Places considered cool and uncool sometimes exist in uneasy proximity, like New York City and New Jersey — or Tokyo and Saitama. The prefecture adjacent to the Japanese capital has the image of being a land of boring commuter towns with no cultural attractions beyond shopping malls and family restaurants.
All this and more is grist for "Fly Me to the Saitama," a comedy by Hideki Takeuchi that takes this city-suburb clash to absurd and fantastic extremes. Based on a manga by Mineo Maya, the film is packed with spot-on observations and pointed jabs at the similarly disrespected prefectures of Chiba, Gunma, Tochigi and Ibaraki.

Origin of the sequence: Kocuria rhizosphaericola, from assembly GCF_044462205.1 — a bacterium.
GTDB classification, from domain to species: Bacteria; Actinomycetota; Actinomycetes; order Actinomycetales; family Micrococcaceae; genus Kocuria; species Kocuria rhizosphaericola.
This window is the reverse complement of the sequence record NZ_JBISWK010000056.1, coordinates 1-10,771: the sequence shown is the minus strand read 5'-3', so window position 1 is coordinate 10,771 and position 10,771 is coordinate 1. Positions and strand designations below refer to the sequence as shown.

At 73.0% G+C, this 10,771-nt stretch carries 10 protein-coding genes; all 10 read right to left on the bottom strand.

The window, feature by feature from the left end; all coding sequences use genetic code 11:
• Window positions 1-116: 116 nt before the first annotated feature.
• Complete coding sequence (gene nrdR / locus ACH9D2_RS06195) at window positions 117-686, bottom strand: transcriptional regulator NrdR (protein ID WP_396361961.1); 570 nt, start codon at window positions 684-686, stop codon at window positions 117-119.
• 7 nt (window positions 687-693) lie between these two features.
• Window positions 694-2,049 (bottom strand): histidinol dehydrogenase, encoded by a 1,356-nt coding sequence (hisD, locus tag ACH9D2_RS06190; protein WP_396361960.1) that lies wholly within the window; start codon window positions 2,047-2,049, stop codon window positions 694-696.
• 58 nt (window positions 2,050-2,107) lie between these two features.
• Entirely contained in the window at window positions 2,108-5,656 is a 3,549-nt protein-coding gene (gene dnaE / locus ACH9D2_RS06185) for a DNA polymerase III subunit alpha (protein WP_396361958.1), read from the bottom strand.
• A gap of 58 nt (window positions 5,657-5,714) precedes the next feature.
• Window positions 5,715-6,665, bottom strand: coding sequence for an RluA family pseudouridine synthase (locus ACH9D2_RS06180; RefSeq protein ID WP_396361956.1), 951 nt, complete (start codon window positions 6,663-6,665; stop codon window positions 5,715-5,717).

This could have been the definition of an only-for-Japan movie, but Takeuchi, director of the hit time-travel comedy "Thermae Romae" (2012), crosses cultures entertainingly, though his present-day characters journey through the more stupefying bits of the Saitama plain. For this native of Ohio — an American equivalent of Saitama — the gags really hit home. The snobberies and status anxieties behind many of them are hardly limited to Japan.